Suzuki remembers the evening of last year’s US elections. A party with his wife and friends in Massachusetts had disbanded early when the results became apparent. “I left that night worried that some of my friends might kill themselves,” he says.

A few weeks later he would find himself reading a particularly dismal report from an environmentalist’s research project that forecast climatological doom in our near future owing to methane being released from the Arctic as the permafrost thaws.

“I couldn’t move for a week after I read that,” he says. “My grandchildren have a very uncertain future.”

A family man with five children – three from his first marriage – he admits that for a proponent of population control his ecological footprint isn’t the most admirable.

“You have one kid, and you think, this is great, let’s have another,” he says. “And grandchildren are even better.”

His daughter, Severn, is like her father. At the age of 12, she travelled to Rio to give a speech at the summit and has since followed in her father’s footsteps by becoming a prominent environmental activist. When Suzuki needs to escape he retreats to the Haida Gwaii reservation, where Severn now lives with her husband and two sons.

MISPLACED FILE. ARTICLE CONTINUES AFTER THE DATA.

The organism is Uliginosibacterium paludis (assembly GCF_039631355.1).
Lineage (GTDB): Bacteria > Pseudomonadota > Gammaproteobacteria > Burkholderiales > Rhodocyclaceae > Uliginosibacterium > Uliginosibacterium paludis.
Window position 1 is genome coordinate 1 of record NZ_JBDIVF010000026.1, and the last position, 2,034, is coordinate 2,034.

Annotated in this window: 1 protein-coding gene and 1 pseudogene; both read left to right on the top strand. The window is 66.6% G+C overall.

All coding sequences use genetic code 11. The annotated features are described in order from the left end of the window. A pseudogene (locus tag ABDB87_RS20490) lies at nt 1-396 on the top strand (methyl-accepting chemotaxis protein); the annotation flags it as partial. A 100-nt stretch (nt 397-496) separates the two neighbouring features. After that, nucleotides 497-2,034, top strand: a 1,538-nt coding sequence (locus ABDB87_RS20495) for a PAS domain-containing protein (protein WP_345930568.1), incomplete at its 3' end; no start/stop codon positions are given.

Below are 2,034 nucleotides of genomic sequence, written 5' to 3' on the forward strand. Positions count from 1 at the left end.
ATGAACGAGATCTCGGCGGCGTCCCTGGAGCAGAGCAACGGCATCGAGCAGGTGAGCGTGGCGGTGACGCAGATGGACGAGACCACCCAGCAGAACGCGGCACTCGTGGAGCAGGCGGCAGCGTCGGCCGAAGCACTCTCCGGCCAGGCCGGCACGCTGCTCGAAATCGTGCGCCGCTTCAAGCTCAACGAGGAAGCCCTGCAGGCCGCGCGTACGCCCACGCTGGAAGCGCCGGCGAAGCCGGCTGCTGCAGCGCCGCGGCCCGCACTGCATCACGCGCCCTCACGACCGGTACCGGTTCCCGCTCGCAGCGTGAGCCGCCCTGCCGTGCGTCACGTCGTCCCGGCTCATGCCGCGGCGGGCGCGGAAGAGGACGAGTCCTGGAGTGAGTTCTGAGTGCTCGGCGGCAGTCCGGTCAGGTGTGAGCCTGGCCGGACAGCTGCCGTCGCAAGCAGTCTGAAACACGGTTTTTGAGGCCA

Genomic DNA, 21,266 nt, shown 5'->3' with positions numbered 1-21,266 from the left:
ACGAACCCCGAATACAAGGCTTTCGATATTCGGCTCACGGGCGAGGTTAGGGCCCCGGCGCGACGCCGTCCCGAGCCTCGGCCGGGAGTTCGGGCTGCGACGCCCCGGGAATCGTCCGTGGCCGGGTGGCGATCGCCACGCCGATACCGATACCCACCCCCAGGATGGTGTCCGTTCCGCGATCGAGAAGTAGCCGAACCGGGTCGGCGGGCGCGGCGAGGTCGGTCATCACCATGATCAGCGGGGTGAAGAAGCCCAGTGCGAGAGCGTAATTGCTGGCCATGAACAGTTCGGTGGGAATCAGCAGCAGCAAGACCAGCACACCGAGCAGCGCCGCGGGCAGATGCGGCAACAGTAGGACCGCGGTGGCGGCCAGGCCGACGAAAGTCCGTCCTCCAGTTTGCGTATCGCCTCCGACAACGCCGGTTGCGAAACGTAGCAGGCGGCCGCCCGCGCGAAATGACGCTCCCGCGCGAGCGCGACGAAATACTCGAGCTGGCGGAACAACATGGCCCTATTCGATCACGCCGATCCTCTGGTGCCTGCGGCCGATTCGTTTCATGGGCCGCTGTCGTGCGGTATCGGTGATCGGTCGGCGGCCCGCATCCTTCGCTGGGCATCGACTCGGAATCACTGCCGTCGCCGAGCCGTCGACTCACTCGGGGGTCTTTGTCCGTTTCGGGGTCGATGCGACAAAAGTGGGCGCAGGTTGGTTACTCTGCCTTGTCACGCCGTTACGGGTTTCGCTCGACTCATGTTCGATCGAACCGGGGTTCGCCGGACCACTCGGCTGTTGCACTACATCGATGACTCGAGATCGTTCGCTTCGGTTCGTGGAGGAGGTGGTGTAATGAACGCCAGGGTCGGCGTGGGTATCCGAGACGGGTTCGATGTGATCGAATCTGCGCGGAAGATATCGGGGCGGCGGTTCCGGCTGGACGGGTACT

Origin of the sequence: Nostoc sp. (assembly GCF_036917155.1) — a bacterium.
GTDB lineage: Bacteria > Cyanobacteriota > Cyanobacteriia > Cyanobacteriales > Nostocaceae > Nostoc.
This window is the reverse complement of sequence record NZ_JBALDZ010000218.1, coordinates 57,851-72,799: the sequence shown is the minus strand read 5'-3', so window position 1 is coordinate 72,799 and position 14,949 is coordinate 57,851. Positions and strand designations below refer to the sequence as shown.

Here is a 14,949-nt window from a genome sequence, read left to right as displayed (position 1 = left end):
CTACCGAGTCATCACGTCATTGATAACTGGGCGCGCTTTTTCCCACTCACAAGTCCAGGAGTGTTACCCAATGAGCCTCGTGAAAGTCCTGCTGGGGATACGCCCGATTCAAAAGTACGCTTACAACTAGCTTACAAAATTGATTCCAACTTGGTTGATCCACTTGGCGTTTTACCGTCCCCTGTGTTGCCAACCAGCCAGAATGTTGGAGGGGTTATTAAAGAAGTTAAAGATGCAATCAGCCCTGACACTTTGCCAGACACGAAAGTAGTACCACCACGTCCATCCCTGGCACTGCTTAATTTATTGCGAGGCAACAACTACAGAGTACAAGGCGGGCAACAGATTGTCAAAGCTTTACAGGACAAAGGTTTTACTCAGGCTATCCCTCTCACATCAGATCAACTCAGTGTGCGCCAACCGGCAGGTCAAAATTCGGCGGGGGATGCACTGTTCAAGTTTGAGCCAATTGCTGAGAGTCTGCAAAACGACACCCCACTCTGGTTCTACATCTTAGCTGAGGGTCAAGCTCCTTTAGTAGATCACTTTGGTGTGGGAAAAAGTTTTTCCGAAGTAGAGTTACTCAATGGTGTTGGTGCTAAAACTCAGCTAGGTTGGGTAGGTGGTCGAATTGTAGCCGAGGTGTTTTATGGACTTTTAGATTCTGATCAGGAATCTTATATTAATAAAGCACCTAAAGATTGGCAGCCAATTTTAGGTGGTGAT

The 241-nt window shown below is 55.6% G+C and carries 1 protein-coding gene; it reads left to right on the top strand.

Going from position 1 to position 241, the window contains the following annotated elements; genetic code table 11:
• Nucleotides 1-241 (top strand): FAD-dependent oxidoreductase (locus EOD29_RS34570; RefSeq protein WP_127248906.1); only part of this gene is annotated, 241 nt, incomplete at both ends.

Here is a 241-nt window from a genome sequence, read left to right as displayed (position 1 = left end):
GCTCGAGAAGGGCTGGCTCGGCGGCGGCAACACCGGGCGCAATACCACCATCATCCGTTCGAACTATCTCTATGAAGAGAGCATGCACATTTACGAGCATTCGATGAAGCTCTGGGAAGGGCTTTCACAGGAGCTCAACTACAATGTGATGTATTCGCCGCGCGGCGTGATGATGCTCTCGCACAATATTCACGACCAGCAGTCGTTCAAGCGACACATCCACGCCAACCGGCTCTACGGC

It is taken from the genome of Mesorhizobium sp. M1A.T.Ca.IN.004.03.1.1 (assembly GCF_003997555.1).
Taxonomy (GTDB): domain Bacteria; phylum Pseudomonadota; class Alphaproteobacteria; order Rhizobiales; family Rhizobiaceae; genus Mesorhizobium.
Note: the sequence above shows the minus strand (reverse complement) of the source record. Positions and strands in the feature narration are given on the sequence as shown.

“My grandchildren keep me from despair,” he says. “My grandchildren are what keep me fighting. Because we’ve got to keep fighting, otherwise – what’s the point?”

Arctic sea ice, Eurasia snow, and extreme winter haze in China

Download (PDF, 773KB)

Lung disease costs the United Kingdom £11bn every year – report

https://uk.news.yahoo.com/lung-disease-costs-united-kingdom-11bn-every-report-015300294.html

New figures show lung disease is costing the UK more than £11bn every year, prompting criticism the NHS and governments are not doing enough to tackle one of the country’s biggest killers.

A report by the British Lung Foundation (BLF) says, despite such a large healthcare bill for respiratory conditions, there has been little change in mortality rates over the last 10 years.

The Foundation says 115,000 people die from lung disease every year – one person every five minutes.

More than 12 million people are living with a lung condition in the UK.